Rev. Abraham D. Allende
On May 17, 2014, The Reverend Abraham D. Allende was elected Bishop of the 180 congregations in the Northeastern Ohio Synod of the Evangelical Lutheran Church in America. He began serving as bishop on September 1. Prior to his election as bishop, Pastor Allende had been serving The Lutheran Church of the Covenant in Maple Heights, Ohio, since September of 2009. Pastor Allende had previously served as Pastor and Mission Developer of Iglesia Luterana La Trinidad in Canton, Ohio. He was ordained as minister of Word and Sacrament in the Evangelical Lutheran Church in America (ELCA) on January 18, 2003. A second-career pastor, Reverend Allende has held successful positions in the fields of education, broadcasting and as a professional baseball executive. He is a native of Bayamon, Puerto Rico and reared in the Pittsburgh, Pennsylvania area. Pastor Allende and his wife, Linda, currently make their home in Plain Township with their cat, Milagros (Mili). He has one adult son, David, a resident of Akron.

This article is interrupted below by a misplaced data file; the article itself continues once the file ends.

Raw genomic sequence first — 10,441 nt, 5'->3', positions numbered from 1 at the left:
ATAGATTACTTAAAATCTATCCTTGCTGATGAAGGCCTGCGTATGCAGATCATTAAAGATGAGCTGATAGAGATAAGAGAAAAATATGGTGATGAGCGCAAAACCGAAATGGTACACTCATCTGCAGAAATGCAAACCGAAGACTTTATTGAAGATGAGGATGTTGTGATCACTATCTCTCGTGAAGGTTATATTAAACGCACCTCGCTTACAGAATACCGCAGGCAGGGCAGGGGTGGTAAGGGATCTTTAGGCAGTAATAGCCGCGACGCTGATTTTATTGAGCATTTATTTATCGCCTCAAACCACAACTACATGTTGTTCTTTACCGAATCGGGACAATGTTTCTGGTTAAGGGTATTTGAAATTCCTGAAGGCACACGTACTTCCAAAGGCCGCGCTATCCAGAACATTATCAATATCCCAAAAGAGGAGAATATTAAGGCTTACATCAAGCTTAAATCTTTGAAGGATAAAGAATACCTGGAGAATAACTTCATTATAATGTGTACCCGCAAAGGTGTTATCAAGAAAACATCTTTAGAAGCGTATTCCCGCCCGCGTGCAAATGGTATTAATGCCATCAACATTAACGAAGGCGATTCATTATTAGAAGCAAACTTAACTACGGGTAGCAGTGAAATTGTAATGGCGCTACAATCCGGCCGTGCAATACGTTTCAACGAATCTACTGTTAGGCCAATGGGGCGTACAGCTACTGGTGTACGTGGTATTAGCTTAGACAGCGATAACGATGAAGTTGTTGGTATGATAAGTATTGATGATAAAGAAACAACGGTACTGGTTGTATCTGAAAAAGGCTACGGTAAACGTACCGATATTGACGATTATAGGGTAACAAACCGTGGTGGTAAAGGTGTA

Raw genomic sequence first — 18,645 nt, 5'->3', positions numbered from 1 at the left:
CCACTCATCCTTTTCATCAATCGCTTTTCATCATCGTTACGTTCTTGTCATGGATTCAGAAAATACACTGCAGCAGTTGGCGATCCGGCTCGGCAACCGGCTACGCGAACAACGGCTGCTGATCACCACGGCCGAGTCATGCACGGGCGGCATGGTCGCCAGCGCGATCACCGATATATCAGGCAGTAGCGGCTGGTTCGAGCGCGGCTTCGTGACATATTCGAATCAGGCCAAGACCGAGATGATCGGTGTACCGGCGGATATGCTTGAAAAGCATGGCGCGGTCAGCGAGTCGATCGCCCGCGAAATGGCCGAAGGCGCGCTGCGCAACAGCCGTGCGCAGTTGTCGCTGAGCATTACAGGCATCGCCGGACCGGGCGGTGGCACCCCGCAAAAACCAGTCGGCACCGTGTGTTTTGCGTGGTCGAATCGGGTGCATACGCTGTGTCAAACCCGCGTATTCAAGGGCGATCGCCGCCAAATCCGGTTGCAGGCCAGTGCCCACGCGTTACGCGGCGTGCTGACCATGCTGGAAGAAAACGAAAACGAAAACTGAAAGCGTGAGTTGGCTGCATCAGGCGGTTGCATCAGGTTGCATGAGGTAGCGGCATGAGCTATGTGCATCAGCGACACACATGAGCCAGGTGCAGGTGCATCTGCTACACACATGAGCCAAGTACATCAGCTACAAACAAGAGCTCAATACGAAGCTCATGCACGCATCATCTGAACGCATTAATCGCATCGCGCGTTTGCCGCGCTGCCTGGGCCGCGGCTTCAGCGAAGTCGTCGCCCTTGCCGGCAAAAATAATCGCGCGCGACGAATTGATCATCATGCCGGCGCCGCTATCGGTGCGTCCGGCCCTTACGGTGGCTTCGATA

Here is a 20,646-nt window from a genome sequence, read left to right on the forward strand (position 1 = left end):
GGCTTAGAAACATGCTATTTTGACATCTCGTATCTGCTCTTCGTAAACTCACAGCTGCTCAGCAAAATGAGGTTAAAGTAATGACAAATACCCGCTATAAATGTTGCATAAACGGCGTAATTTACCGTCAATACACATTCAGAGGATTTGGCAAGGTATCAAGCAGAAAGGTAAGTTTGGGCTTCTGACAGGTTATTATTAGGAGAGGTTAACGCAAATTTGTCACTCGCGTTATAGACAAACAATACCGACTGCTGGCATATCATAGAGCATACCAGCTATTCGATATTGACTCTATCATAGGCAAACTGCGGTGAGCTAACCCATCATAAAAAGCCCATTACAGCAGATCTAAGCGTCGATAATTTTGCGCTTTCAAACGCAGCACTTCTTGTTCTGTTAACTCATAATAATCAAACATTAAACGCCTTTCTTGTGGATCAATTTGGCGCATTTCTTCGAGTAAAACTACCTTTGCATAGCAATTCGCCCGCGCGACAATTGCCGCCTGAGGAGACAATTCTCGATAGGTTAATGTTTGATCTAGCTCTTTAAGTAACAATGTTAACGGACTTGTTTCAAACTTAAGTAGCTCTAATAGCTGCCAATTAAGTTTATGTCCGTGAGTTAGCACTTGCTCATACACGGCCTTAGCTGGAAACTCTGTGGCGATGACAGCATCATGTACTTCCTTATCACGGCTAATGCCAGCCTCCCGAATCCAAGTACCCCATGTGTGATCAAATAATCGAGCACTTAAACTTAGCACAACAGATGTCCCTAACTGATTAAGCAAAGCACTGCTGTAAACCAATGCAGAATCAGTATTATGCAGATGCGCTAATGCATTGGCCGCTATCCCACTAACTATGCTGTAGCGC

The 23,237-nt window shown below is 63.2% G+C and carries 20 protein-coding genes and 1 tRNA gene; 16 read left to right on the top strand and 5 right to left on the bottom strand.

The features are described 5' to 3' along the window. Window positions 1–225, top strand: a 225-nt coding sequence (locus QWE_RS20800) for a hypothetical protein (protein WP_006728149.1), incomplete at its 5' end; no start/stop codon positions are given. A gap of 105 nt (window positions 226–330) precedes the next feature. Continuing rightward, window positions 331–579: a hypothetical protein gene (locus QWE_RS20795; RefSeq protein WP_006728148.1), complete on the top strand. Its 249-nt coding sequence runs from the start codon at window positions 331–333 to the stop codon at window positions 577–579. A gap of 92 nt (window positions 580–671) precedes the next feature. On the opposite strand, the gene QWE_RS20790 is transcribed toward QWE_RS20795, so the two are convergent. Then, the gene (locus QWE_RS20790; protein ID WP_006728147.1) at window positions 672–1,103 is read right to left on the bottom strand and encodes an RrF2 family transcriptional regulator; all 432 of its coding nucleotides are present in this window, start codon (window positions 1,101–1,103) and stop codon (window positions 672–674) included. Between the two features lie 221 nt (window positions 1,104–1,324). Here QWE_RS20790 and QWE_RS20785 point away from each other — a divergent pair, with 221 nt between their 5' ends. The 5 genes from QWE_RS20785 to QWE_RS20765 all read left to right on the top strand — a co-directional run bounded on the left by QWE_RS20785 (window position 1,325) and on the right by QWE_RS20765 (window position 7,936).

Bishop Allende's personal blog is "Walking Together in Faith."
To contact Bishop Allende: 330-929-9022 x 29 email@example.com
Sunday evening, April 28, at the Cathedral of St. John the Evangelist in Cleveland, I was part of an interfaith Service of Remembrance. The original purpose was to remember the victims of the bombing attacks in Sri Lanka, on Easter Sunday, but was expanded to include those shot and killed at the Chabad Synagogue in Poway, California, on April 27. [Read more]
The Second Sunday of Easter is unique in that the Gospel reading is the same each year. We've come to know this Sunday by a couple other names: Low Sunday - because it's traditionally the least attended Sunday of the year. Pastors typically take vacation this Sunday which gives many regular churchgoers additional motivation to stay home. Doubting Thomas Sunday - because the gospel lesson is the story of Thomas, the apostle who doubted. [Read more]
There are few hymns that make me want to clap my hands more than Christ Has Arisen, Alleluia! The first verse and refrain is posted above. It is a traditional Tanzanian tune titled Mfurahini, Haleluya. The original text to the hymn was written by Bernard Kyamanyawa and the English translation by Howard S. Olson. [Read more]